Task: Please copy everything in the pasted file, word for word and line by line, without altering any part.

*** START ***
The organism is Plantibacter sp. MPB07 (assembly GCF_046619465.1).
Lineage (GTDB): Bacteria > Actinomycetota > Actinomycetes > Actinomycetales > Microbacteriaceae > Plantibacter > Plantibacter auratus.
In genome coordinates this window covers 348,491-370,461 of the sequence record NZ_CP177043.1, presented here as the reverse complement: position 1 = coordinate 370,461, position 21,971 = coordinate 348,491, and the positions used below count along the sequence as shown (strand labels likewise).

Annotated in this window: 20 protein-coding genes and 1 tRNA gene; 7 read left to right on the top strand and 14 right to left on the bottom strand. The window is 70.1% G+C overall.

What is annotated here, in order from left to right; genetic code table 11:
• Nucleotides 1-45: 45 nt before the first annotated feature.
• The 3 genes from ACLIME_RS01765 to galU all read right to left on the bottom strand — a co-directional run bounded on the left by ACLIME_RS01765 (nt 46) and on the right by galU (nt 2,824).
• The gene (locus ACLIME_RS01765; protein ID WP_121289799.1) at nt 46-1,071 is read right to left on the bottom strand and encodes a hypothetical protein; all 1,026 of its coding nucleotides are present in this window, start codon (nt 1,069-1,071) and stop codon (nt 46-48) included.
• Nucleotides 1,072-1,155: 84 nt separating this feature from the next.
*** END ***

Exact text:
The organism is Plantibacter sp. MPB07 (assembly GCF_046619465.1).
Lineage (GTDB): Bacteria > Actinomycetota > Actinomycetes > Actinomycetales > Microbacteriaceae > Plantibacter > Plantibacter auratus.
In genome coordinates this window covers 348,491-370,461 of the sequence record NZ_CP177043.1, presented here as the reverse complement: position 1 = coordinate 370,461, position 21,971 = coordinate 348,491, and the positions used below count along the sequence as shown (strand labels likewise).

Annotated in this window: 20 protein-coding genes and 1 tRNA gene; 7 read left to right on the top strand and 14 right to left on the bottom strand. The window is 70.1% G+C overall.

What is annotated here, in order from left to right; genetic code table 11:
• Nucleotides 1-45: 45 nt before the first annotated feature.
• The 3 genes from ACLIME_RS01765 to galU all read right to left on the bottom strand — a co-directional run bounded on the left by ACLIME_RS01765 (nt 46) and on the right by galU (nt 2,824).
• The gene (locus ACLIME_RS01765; protein ID WP_121289799.1) at nt 46-1,071 is read right to left on the bottom strand and encodes a hypothetical protein; all 1,026 of its coding nucleotides are present in this window, start codon (nt 1,069-1,071) and stop codon (nt 46-48) included.
• Nucleotides 1,072-1,155: 84 nt separating this feature from the next.